Fiction Reviews


Gallowglass

(2020) S. J. Morden, Gollancz, £14.99, trdpbk, 376pp, ISBN 978-1-473-22854-2

 

S. J. Morden is otherwise published as Simon Morden and is a well-published British writer whose works include the Philip K Dick Award winning Metrodome post-apocalyptic novels. He’s a PhD-holding Teaching Assistant and, if Gallowglass is anything to go by, a mighty fine writer.

Set in near space in the near future the planet is, predictably, falling apart leaving the rich ever richer and the poor scrambling for land that’s not under water. As the novel opens, 23 year old Jaap Van der Veerden (‘Jack’) is attempting to escape from the compound his parents, some of the wealthiest people on the planet, have effectively imprisoned him in. They want to join him in becoming ‘transhuman’ – effectively immortal – but he’s more interested in living a life and doing something useful. Via a series of mishaps and misadventures he ends up as ‘Jack Astrogator’, getting the crew of a salvage ship alongside an asteroid packed with trillion dollars’ worth of iron and other precious metals. The mission brief is to rescue a ‘gallowglass’ – someone who has staked a claim on the asteroid – and then get the whole pile of rock back Earthwards where it can be broken up and everyone can get rich. But lies, greed, double-crossing and hubris ensue so things don’t go entirely to plan.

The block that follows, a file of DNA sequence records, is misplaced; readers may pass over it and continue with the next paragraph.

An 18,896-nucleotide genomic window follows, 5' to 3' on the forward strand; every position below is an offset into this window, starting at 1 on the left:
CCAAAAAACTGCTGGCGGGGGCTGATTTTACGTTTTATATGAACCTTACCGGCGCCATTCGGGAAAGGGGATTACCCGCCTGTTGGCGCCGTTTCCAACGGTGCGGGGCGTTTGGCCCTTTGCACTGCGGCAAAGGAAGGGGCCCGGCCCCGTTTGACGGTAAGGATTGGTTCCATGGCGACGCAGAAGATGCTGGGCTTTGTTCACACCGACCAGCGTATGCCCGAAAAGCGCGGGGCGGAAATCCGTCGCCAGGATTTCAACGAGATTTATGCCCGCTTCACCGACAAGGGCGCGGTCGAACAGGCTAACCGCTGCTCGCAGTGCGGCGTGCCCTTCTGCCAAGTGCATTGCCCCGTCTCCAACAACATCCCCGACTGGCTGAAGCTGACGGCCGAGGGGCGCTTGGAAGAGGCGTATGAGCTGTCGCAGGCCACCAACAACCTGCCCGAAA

For one thing the ‘gallowglass’ is a 15 year old girl with a sense of entitlement and a take no prisoners attitude to what she wants. For another, the crew start fighting over the spoils. And accidents will happen…

This is partly redemption story, partly high speed adventure. It’s a standalone novel (a rare but welcome occurrence these days) but one I’d happily buy any sequel to. The setting and the timeframe make it Expanse territory, though the writing style’s more British and the pace and tone are different. It probably shares some genetic material with Ian Mcdonald’s excellent Luna series, too, which is to say it’s in good company and it holds its own.

This book is very easy to read (notwithstanding some overly technical pages describing a shuttle touching down in minimal gravity on a spinning, high velocity object surrounded by slowly rotating space debris). The characters are well drawn and there are some deftly played out choices some of them have to make. There’s an interesting parallel set of dilemmas – Jack learns what he’d be prepared to do to give up wealth and fame and some of his crewmates learn just what they’d do to get hold of it. Jack can never truly escape his past, no matter how short he cuts his hair, but how he reconciles himself to it makes for interesting reading.

Gallowglass is a solid, well written, near space science fiction story.  Recommended.

Mark Bilsborough

 


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